"So ends one of the most sordid chapters in sporting history," are the last words of the United States Anti-Doping Agency's unprecedentedly damning investigation into cyclist Lance Armstrong, one of the most celebrated and now one of the most shamed sportsmen in history. But the publication of the Usada's decision marks only the beginning of a mountain of difficulties facing the 41-year-old Texan, who is still, technically, a seven-time Tour de France winner.
Even though Armstrong decided in August to stop fighting doping allegations – he continues to deny them – he will not be able to ignore the report's many consequences. He may face perjury charges, have to hand back millions of dollars in prize money (as well as an Olympic medal) and could lose millions in donations to his Lance Armstrong Foundation for cancer survivors.
Armstrong denied doping under oath to a Dallas court in 2005, testimony that Usada has called "materially false and misleading". Although Armstrong maintains his innocence, if US prosecutors disagree there are grounds for perjury charges.
The cyclist went to a court for civil arbitration in November 2005, when SCA Promotions Inc and Ted Lyonhamman Insurance Services did not want to pay him a $5m bonus for winning his sixth consecutive Tour de France amid growing doping rumours. Among seven potentially perjurious statements, Armstrong claimed to have never taken any performance enhancing drug in connection with his cycling career, despite evidence now regarded as "irrefutable" by everyone from Bradley Wiggins to Sir Chris Hoy.
Cycling's governing body, the Union Cycliste Internationale (UCI) has 21 days to respond to Usada. The intricacies of the relationships between governing bodies and the anti-doping organisations means that Armstrong has not formally been stripped of his seven Tour de France titles. If the UCI do so, which it almost certainly will, he will be required to return about $7m in prize money. Whether he will have to also return the bronze medal he won in the Olympic Time Trial in Sydney in 2000 – the same event won by Bradley Wiggins this year – is unclear. The International Olympic Committee (IOC) has a statute of limitation of eight years in which it will change results and strip athletes of their medals. But the Usada report links Armstrong to doping offences committed in 1998, which might allow the IOC to act under a different legal basis.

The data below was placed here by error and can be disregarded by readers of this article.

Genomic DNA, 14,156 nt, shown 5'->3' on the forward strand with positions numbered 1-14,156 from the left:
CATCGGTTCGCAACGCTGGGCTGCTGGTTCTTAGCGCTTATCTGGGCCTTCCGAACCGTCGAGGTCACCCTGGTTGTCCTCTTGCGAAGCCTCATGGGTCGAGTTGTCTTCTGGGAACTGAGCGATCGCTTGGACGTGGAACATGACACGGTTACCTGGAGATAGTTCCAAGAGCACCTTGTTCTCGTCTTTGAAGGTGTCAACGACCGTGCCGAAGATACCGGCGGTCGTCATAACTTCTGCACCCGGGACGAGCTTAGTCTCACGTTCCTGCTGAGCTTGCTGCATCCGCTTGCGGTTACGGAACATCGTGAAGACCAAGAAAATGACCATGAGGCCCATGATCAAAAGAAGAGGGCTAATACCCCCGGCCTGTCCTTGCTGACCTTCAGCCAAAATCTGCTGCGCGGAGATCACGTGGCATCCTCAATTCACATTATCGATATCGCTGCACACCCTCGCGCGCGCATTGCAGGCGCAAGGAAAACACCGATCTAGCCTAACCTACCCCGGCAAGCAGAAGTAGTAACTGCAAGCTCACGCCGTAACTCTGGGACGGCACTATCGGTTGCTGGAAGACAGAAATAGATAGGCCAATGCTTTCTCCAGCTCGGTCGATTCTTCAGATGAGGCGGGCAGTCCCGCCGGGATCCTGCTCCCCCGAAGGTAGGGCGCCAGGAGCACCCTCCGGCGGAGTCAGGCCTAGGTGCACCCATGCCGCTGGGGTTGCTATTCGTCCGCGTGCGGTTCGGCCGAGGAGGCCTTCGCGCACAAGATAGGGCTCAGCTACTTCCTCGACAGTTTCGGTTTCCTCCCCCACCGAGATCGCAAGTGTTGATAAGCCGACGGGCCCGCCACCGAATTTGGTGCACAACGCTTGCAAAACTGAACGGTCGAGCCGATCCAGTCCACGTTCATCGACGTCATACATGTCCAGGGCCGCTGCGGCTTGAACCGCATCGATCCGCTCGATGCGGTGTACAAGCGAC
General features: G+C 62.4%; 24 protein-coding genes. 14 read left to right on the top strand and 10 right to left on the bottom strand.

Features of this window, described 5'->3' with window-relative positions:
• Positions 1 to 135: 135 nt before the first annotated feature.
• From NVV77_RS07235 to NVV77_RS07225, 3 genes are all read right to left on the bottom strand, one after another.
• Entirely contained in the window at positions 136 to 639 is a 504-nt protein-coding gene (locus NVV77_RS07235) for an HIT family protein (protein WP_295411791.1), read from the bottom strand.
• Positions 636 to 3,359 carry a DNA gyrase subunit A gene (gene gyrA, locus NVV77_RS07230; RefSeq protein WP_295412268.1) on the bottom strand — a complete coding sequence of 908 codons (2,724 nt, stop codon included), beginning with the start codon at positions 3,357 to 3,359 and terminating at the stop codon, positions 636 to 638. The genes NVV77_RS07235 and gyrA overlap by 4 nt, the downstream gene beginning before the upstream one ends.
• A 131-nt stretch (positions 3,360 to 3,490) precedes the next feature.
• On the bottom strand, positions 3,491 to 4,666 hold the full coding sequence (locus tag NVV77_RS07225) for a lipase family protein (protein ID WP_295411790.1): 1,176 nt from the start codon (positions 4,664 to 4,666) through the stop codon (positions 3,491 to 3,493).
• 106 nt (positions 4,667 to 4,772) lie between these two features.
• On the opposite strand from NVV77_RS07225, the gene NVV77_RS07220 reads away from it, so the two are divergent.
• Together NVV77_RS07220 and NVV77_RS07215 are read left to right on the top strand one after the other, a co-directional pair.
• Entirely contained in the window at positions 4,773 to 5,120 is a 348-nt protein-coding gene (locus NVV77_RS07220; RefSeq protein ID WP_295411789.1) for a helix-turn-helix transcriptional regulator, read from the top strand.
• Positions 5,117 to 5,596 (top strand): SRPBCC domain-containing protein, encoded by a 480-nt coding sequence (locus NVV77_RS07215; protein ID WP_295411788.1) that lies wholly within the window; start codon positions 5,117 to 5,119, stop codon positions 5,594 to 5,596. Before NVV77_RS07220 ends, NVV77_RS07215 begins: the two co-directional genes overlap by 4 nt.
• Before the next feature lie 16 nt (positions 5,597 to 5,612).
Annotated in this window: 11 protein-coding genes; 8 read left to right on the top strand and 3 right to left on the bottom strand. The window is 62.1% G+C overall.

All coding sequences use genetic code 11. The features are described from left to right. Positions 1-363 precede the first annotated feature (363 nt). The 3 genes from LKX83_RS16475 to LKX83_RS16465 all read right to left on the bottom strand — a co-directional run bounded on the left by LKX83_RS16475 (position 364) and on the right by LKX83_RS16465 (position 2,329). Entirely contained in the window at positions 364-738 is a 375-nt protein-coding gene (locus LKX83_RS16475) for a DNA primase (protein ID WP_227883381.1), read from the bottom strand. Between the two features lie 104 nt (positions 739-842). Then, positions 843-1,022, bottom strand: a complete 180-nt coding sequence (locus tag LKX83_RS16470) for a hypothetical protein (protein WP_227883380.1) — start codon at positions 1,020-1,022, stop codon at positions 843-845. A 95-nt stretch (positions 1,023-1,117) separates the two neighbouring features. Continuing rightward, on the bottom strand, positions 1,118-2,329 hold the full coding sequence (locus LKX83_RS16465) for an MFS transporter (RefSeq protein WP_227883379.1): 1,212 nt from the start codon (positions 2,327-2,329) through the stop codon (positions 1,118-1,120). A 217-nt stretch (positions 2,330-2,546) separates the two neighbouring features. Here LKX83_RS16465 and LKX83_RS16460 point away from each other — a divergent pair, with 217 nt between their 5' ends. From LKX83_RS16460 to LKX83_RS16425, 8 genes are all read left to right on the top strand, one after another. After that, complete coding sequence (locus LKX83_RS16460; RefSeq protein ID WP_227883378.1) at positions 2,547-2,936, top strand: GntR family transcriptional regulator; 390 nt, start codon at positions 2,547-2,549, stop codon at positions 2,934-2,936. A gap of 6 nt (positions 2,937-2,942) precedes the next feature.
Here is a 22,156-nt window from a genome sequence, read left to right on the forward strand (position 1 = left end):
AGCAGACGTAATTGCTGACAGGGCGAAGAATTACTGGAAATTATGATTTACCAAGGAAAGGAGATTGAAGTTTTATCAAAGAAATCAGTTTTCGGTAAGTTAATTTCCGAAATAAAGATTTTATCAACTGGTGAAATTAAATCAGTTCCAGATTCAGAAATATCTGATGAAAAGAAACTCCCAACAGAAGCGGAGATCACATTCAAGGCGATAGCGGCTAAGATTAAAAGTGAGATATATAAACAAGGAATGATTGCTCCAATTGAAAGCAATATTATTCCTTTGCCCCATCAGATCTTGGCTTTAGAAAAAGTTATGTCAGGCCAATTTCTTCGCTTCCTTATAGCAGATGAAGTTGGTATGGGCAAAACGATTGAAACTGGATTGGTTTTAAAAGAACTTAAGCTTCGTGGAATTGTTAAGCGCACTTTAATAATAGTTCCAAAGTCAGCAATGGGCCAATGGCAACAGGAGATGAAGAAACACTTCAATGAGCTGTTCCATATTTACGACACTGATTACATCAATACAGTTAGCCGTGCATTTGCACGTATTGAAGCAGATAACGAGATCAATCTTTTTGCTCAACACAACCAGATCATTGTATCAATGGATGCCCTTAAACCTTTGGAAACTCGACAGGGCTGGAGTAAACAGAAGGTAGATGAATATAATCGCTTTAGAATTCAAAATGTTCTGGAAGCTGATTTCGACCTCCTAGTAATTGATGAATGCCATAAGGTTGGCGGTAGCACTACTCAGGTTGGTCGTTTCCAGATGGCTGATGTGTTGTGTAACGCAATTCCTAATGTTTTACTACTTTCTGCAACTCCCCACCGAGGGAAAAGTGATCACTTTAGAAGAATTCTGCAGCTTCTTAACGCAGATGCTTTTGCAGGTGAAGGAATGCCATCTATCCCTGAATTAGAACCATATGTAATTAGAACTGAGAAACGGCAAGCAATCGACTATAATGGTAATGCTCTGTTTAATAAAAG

Armstrong has been blasé in the face of the extraordinary report, Tweeting yesterday that he was "Hanging @LIVESTRONGHQ [the headquarters of his charity in Austin, Texas] with the team talking about next week's events and plans for 2013. Can't wait to see so many friends and supporters". Earlier he had tweeted a link to the Elliott Smith song "Coming Up Roses".
Previous public falls from grace, such as that of Tiger Woods, have seen sponsors walk away, but Armstrong's case is intriguing as his deals are all tied with his charitable foundation for cancer survivors, and his main sponsors – Nike, Oakley and beer makers AB Inbev – have understandably so far not distanced themselves from him.
Next weekend, a series of events are scheduled to take place in Austin to mark Livestrong's 15th anniversary, and none of the Hollywood A-listers who had confirmed their attendance before the report's publication have given any indication they will not be there.
Mayor of Austin, Lee Leffingwell, told reporters: "I am proud of my friendship with Lance Armstrong. His incredible generosity of spirit has been and remains an inspiration to me and countless others, and can never be taken away."
Sunglass manufacturer Oakley's last word on the matter, in August, was to say that it "supports its athletes who respect and honour the ethics of sports until proven otherwise". Nike has donated more than $100m to the charity and has so far said it will stand by Armstrong.
They did the same with Woods and basketball star Kobe Bryant, when he was accused of sexual assault, but in both cases quietly and substantially reduced their involvement with the stars.Reuse content